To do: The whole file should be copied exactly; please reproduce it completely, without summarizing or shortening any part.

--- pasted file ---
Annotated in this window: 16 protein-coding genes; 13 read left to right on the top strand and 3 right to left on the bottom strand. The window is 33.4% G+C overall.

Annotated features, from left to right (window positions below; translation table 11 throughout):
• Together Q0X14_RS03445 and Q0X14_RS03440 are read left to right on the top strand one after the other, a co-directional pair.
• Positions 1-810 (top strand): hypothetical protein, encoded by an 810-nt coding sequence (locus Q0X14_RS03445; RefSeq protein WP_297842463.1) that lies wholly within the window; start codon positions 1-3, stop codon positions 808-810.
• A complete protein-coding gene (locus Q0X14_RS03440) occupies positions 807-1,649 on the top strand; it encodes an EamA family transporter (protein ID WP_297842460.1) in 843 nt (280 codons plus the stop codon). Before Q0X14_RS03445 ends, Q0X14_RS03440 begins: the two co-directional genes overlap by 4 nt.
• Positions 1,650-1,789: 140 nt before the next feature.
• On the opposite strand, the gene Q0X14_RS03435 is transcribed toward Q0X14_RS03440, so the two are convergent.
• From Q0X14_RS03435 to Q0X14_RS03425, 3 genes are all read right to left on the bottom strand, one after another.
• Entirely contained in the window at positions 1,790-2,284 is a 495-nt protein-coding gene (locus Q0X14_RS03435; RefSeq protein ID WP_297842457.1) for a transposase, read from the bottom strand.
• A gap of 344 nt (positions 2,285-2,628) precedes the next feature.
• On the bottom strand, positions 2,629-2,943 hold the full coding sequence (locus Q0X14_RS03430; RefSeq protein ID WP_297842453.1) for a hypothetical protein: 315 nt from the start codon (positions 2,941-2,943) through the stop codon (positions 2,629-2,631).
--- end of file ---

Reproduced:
Annotated in this window: 16 protein-coding genes; 13 read left to right on the top strand and 3 right to left on the bottom strand. The window is 33.4% G+C overall.

Annotated features, from left to right (window positions below; translation table 11 throughout):
• Together Q0X14_RS03445 and Q0X14_RS03440 are read left to right on the top strand one after the other, a co-directional pair.
• Positions 1-810 (top strand): hypothetical protein, encoded by an 810-nt coding sequence (locus Q0X14_RS03445; RefSeq protein WP_297842463.1) that lies wholly within the window; start codon positions 1-3, stop codon positions 808-810.
• A complete protein-coding gene (locus Q0X14_RS03440) occupies positions 807-1,649 on the top strand; it encodes an EamA family transporter (protein ID WP_297842460.1) in 843 nt (280 codons plus the stop codon). Before Q0X14_RS03445 ends, Q0X14_RS03440 begins: the two co-directional genes overlap by 4 nt.
• Positions 1,650-1,789: 140 nt before the next feature.
• On the opposite strand, the gene Q0X14_RS03435 is transcribed toward Q0X14_RS03440, so the two are convergent.
• From Q0X14_RS03435 to Q0X14_RS03425, 3 genes are all read right to left on the bottom strand, one after another.
• Entirely contained in the window at positions 1,790-2,284 is a 495-nt protein-coding gene (locus Q0X14_RS03435; RefSeq protein ID WP_297842457.1) for a transposase, read from the bottom strand.
• A gap of 344 nt (positions 2,285-2,628) precedes the next feature.
• On the bottom strand, positions 2,629-2,943 hold the full coding sequence (locus Q0X14_RS03430; RefSeq protein ID WP_297842453.1) for a hypothetical protein: 315 nt from the start codon (positions 2,941-2,943) through the stop codon (positions 2,629-2,631).